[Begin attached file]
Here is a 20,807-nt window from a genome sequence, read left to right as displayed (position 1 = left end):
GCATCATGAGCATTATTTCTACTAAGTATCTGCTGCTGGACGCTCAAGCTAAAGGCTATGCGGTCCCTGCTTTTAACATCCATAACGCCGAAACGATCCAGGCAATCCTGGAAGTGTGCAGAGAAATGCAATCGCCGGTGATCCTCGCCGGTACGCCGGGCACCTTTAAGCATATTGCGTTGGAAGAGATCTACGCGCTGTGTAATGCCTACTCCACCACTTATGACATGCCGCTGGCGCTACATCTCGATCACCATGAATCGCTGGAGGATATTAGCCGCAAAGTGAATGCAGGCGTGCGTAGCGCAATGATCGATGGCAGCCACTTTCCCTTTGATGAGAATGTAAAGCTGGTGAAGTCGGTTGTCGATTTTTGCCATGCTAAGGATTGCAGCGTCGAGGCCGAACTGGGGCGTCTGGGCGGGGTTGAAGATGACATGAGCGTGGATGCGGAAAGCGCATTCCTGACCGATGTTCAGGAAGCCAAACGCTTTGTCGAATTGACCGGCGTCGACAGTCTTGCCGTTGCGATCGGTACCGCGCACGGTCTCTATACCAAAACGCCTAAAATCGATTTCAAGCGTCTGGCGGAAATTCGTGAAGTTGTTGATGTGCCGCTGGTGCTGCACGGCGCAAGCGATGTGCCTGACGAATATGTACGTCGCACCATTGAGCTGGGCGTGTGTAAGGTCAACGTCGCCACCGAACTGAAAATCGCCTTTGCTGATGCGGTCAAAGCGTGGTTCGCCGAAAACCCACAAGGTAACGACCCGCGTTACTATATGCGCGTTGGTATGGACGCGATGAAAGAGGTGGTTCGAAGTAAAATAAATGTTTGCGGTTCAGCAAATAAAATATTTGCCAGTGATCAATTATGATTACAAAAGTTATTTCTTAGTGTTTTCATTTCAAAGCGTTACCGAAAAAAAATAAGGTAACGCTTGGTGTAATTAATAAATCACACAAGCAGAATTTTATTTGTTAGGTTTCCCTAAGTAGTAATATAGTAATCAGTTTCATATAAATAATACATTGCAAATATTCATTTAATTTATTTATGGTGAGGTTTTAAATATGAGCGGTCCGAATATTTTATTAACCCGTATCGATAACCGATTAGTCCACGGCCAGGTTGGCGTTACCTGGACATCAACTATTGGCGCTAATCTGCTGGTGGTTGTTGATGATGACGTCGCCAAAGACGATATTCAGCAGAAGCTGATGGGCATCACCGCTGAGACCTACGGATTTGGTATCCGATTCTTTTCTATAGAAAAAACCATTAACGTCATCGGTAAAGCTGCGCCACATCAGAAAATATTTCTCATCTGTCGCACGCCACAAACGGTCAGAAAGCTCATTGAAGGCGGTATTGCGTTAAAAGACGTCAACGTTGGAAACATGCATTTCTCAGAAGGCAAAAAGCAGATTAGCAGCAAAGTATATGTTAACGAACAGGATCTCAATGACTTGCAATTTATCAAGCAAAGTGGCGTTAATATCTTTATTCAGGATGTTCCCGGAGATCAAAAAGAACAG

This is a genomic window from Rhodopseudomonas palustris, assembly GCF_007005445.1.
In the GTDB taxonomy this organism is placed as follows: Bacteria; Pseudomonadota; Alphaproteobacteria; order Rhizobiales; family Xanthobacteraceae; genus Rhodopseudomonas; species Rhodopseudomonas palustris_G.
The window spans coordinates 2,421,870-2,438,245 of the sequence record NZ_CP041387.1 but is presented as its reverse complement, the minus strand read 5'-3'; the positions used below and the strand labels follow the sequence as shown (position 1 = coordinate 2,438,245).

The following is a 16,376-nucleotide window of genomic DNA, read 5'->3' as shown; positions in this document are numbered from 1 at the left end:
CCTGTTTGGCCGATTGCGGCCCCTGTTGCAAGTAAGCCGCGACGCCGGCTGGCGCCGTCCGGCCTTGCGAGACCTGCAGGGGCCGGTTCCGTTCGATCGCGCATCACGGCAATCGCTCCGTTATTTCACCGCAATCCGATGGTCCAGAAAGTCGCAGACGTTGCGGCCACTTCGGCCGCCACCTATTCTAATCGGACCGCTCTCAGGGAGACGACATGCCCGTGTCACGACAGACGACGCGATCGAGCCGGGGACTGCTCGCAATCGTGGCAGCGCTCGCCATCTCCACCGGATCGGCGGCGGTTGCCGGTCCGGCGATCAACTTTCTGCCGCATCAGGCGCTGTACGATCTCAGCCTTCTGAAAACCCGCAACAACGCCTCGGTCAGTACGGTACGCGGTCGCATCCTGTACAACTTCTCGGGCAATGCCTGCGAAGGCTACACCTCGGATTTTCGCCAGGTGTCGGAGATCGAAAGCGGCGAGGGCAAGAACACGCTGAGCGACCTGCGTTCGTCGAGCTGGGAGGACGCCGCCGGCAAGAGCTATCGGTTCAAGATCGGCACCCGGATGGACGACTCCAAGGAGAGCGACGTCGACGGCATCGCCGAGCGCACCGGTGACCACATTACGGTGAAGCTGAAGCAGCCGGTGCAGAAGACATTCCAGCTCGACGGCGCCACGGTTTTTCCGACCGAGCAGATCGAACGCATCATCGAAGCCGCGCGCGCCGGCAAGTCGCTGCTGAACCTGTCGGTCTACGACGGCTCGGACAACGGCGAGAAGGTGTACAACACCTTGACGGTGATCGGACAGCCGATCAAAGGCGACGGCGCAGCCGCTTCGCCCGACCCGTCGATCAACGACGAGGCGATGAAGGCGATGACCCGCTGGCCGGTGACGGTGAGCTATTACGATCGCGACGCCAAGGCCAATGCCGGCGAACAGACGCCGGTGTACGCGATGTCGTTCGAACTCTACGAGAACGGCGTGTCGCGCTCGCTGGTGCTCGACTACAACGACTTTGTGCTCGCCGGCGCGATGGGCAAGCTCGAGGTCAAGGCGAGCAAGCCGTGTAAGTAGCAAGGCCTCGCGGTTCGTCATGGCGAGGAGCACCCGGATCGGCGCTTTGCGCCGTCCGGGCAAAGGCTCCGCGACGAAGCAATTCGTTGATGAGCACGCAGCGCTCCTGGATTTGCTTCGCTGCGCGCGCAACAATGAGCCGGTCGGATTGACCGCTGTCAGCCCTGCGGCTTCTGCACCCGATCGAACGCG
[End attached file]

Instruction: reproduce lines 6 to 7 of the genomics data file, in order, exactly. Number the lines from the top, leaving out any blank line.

The following is a 16,376-nucleotide window of genomic DNA, read 5'->3' as shown; positions in this document are numbered from 1 at the left end:
CCTGTTTGGCCGATTGCGGCCCCTGTTGCAAGTAAGCCGCGACGCCGGCTGGCGCCGTCCGGCCTTGCGAGACCTGCAGGGGCCGGTTCCGTTCGATCGCGCATCACGGCAATCGCTCCGTTATTTCACCGCAATCCGATGGTCCAGAAAGTCGCAGACGTTGCGGCCACTTCGGCCGCCACCTATTCTAATCGGACCGCTCTCAGGGAGACGACATGCCCGTGTCACGACAGACGACGCGATCGAGCCGGGGACTGCTCGCAATCGTGGCAGCGCTCGCCATCTCCACCGGATCGGCGGCGGTTGCCGGTCCGGCGATCAACTTTCTGCCGCATCAGGCGCTGTACGATCTCAGCCTTCTGAAAACCCGCAACAACGCCTCGGTCAGTACGGTACGCGGTCGCATCCTGTACAACTTCTCGGGCAATGCCTGCGAAGGCTACACCTCGGATTTTCGCCAGGTGTCGGAGATCGAAAGCGGCGAGGGCAAGAACACGCTGAGCGACCTGCGTTCGTCGAGCTGGGAGGACGCCGCCGGCAAGAGCTATCGGTTCAAGATCGGCACCCGGATGGACGACTCCAAGGAGAGCGACGTCGACGGCATCGCCGAGCGCACCGGTGACCACATTACGGTGAAGCTGAAGCAGCCGGTGCAGAAGACATTCCAGCTCGACGGCGCCACGGTTTTTCCGACCGAGCAGATCGAACGCATCATCGAAGCCGCGCGCGCCGGCAAGTCGCTGCTGAACCTGTCGGTCTACGACGGCTCGGACAACGGCGAGAAGGTGTACAACACCTTGACGGTGATCGGACAGCCGATCAAAGGCGACGGCGCAGCCGCTTCGCCCGACCCGTCGATCAACGACGAGGCGATGAAGGCGATGACCCGCTGGCCGGTGACGGTGAGCTATTACGATCGCGACGCCAAGGCCAATGCCGGCGAACAGACGCCGGTGTACGCGATGTCGTTCGAACTCTACGAGAACGGCGTGTCGCGCTCGCTGGTGCTCGACTACAACGACTTTGTGCTCGCCGGCGCGATGGGCAAGCTCGAGGTCAAGGCGAGCAAGCCGTGTAAGTAGCAAGGCCTCGCGGTTCGTCATGGCGAGGAGCACCCGGATCGGCGCTTTGCGCCGTCCGGGCAAAGGCTCCGCGACGAAGCAATTCGTTGATGAGCACGCAGCGCTCCTGGATTTGCTTCGCTGCGCGCGCAACAATGAGCCGGTCGGATTGACCGCTGTCAGCCCTGCGGCTTCTGCACCCGATCGAACGCG